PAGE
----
And by the way, there is nothing wrong with EA running their business like that. Because BigDaddio, you have to remember that EA has a pretty employee turnover rate. I don’t blame them for not paying average wages, because a LOT of people treat the job as a temporary résumé builder.

  7. Love it.
    Nothing makes me cringe more than seeing a developer’s ‘About’ page say how passionate they are about making games. Often times people who say that create the buggiest/most unwieldy games.

  8. magicaltimebean says:

    There’s nothing I can really contribute to this discussion, so I just wanted to say, good article.

    They can take our lives, but they can never take our independence day!

    • Kairi Vice says:

      I think for bad movie quotes, your front door gets kicked in and someone shoots your cat. If you don’t have a cat, one can be provided for you. You’ll name it Patches and let it wrestle with a ball of yarn. It will be adorable. You’ll make a video and put it on Youtube and it will get 250,000 hits in it’s first month. And as soon as the bonding is finished, BAM goes door, BANG goes gun, BLAPH goes pieces of Patches.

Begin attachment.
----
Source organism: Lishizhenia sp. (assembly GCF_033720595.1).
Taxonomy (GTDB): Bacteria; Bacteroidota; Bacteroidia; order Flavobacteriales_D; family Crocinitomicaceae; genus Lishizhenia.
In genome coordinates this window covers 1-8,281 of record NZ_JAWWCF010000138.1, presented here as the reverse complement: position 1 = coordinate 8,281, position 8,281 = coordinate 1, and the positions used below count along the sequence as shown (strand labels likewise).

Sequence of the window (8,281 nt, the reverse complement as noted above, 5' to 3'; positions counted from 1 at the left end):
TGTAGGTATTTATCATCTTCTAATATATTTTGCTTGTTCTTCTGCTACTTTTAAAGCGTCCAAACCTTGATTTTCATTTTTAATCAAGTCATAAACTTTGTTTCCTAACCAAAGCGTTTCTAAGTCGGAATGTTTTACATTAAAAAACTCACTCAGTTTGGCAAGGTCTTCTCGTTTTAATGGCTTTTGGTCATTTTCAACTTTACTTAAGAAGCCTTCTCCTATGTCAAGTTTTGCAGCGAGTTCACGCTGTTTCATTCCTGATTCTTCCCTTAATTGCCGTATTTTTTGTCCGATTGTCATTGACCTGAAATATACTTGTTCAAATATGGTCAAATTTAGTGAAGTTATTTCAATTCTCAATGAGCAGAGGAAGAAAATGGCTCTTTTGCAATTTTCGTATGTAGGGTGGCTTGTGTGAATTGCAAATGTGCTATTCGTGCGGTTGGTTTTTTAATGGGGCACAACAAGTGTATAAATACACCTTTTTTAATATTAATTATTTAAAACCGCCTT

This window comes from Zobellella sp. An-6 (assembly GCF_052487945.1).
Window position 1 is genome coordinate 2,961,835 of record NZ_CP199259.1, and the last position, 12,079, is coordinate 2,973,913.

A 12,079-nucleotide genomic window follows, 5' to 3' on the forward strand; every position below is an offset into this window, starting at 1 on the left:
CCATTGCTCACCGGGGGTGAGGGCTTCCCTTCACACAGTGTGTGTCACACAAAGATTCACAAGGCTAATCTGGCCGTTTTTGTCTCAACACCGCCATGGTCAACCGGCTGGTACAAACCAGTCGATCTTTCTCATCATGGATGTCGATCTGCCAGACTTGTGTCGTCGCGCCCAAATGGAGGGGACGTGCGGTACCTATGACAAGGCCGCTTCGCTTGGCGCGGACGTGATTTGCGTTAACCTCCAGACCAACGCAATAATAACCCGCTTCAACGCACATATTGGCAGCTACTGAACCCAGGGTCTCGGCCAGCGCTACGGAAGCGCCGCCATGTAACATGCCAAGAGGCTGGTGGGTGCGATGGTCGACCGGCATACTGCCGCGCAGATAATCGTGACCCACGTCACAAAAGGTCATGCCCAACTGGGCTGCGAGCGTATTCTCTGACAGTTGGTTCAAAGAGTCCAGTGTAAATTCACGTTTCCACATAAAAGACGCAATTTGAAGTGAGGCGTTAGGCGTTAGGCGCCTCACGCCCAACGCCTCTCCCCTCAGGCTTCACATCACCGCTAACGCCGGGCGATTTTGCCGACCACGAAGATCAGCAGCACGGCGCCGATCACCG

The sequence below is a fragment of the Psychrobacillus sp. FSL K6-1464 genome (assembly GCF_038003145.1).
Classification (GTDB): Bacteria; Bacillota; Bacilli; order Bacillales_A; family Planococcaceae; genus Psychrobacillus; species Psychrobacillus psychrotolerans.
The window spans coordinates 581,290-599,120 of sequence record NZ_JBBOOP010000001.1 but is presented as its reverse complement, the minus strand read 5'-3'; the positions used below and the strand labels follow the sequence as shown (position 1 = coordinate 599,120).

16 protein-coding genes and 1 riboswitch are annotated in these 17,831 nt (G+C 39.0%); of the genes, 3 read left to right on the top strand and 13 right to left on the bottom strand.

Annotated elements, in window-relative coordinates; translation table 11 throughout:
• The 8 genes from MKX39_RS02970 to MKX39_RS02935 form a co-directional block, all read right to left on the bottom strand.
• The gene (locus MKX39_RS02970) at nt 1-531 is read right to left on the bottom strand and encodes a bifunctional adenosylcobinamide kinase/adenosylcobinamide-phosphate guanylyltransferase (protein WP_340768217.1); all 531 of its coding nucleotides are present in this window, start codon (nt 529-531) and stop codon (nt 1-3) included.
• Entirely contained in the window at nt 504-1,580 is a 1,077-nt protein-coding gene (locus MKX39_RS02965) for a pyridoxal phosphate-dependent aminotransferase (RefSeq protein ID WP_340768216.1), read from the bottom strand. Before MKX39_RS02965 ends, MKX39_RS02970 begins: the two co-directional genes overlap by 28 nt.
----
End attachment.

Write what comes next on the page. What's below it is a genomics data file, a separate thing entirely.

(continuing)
• Yeah, but that was a quality hybrid butchered quote. It’s like the hot pink prius of quotes. I think for that Patches should just get a moderate head wound.

        I agree that I hate it when people go on about how passionate they are about making games. I want to meet the guy in the industry who says he’s indifferent about making games and is just working a game job to spite that nerd he hated in high school, taking a job he otherwise might have been able to get.